Monday, December 24, 2012

Christmas Day Significant Severe Weather Event

**This post is dedicated to Madeleine Hsu, age 6, a victim of the Connecticut shootings.**

The Storm Prediction Center has outlined a Moderate Risk of severe weather for Christmas Day, including a 45% chance of severe weather in the pink area on the bottom image. It is not often you see a storm system produce a moderate risk in December, so let's look at the set up.

The 500mb forecast from the NAM model shows high vorticity values digging into Arkansas in the late night hours of Christmas Day. If you look closely, you can see the highest vorticity values tilting to the southeast. This signifies a negatively tilted storm system, meaning cold air is more prevalent aloft, and thus enhancing severe weather potential.

The jet stream forecast going into the day after Christmas shows this strong storm system pushing down on the jet stream, bringing about very high winds, as high as 130 knots. Again, not a common sight to see in December. The fact that there are such high winds aloft tells me that we will definitely have enough energy to provoke strong thunderstorms on the evening of Christmas Day. I am especially concerned for Louisiana and Mississippi, as the highest deep layer shear will be located in those states as shown below:

Such a powerful storm will draw up more than enough Gulf moisture and energy to provoke a nice severe weather event, but the main question is, what type of severe weather event are we looking at- supercells or a linear formation?

The simulated reflectivity for the late morning hours of Christmas shows very strong storms over Arkansas, Louisiana and Mississippi in response to this instability and favorable tornado dynamics. I have a feeling that individual cells will arise in LA/south MS to start the event, before the situation shifts to a more linear threat, thus higher risks for damaging winds and hail.

Be VERY careful tomorrow if you are in the outlined area by the SPC. There are going to be relatives visiting the Gulf Coast who may not be familiar with the area (weather-wise), and thus may not know how to appropriately handle such a severe weather risk.


Long Range Discussion: A Tale Of Two Patterns

**This post is dedicated to Madeleine Hsu, age 6, a victim of the Connecticut shootings.**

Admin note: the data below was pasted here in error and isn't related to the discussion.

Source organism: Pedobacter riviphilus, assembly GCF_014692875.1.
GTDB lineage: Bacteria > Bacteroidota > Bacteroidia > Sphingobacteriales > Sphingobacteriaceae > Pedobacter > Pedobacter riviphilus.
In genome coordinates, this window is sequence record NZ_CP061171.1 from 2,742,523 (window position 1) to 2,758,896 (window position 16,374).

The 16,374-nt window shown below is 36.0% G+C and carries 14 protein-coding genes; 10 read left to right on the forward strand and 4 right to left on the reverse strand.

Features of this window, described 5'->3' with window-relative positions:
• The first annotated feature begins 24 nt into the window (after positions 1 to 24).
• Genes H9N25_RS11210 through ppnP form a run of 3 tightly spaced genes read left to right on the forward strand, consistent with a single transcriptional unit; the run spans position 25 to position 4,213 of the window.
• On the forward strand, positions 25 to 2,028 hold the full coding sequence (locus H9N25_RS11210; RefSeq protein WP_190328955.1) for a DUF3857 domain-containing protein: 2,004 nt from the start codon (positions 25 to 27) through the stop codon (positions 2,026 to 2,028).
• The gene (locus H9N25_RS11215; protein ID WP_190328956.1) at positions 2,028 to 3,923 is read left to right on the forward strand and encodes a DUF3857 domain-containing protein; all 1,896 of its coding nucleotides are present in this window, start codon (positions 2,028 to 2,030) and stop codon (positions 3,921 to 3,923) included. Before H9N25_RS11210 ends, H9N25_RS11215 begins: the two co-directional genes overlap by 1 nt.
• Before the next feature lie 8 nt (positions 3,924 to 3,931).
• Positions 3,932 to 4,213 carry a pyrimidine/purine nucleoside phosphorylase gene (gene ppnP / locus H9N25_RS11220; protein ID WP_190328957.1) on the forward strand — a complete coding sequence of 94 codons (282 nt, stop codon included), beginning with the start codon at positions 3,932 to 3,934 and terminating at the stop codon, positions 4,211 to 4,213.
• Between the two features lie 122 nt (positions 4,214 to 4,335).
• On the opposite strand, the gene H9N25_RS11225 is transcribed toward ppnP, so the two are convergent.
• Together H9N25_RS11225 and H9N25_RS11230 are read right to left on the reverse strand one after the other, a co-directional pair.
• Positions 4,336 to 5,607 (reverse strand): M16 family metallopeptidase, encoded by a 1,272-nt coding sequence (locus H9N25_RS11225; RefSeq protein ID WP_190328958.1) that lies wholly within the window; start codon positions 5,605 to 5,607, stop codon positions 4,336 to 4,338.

The next few weeks looks to be dominated by one of two patterns in the atmosphere, and both can have significant effects on who gets the most cold and snow. Let's take a look.

Set up #1 involves your average Rex Block forming on the West Coast. High pressure would be in place over the Pacific Northwest, with low pressure in place over the Southwest. However, the Rex Block would extend its high pressure more east than what a 'typical' Rex Block would do. In response to that, the northern jet stream (as it will be referred to in this post, a.k.a. the one coming from Canada) will be tightened and stretched further east, giving storms a more meridional pattern and a good basis for strengthening. Low pressure stationed in the Southwest would shed pieces of energy again and again, which would then move into the combined storm track in the South. Now, from here, things get tricky. We have high pressure stationed in the Southeast, a.k.a. a Southeast ridge, but also low pressure in much of the Northeast and Ohio Valley. I would think that storm systems would be provoked to take the path shown in green, which would favor the Midwest, Ohio Valley and some parts of the Northeast for the best snows. The lack of a good negative NAO tells me that not all of the Northeast could see this pattern as the jackpot, but nonetheless it will be interesting for all involved.

Potential set up #2 is a more moderated Rex Block pattern. The Pacific Northwest high pressure system is more confined to its aforementioned domain, thus the corresponding low pressure system is located slightly offshore of the Southwest. While this does result in a slightly less meridional pattern, the jet stream is pushed further south, good news for those along the East Coast. That Southeast Ridge is now slightly offshore of the Southeast, meaning that the Midwest and northern Ohio Valley is no longer in the sweet spot for the best snows. However, because that high pressure system is still present, storm systems will be diverted north, but will have done so just offshore the East Coast. A large depression of cold air present in New England would certainly enhance the probabilities that any storm system that follows this track to produce snowfall. It is also possible that the Southeast is too far offshore to have any effect, so the low pressure in New England covers the entire Eastern Seaboard. This would still have the desired effect of storm systems going up the Coast.

This dual-image forecast from the ECMWF (left) and the GFS (right) shows 500mb height anomalies across the globe, with blues showing low pressure areas, and reds depicting high pressure areas. The ECMWF seems to set up that Rex Block in a similar situation to Set-up #1, but the low pressure anomaly in the Northeast is too overwhelming to give any for-sure signs that the Midwest and Ohio Valley would receive decent snows from this pattern. This morning's 0z ECMWF model shows that the North Jet stream would also be amplified in a pattern similar to the Set-up #1, but the Southern Jet stream is cut off by the Rex Block. Such a scenario is certainly possible, but I would expect to see more gusto in the Southern Jet stream than is being forecasted. It appears that the GFS moderates the Rex Block, meaning it is abiding by Set Up #2.

In summary:
-There are two potential set ups for the atmosphere to take in coming days.
-Set Up 1 would favor the Midwest, Ohio Valley for the best winter weather.
-Set Up 2 would favor the Northeast for the best winter weather.
-Set Up 1 appears to be working out in the ECMWF.
-Set Up 2 appears to be working out in the GFS.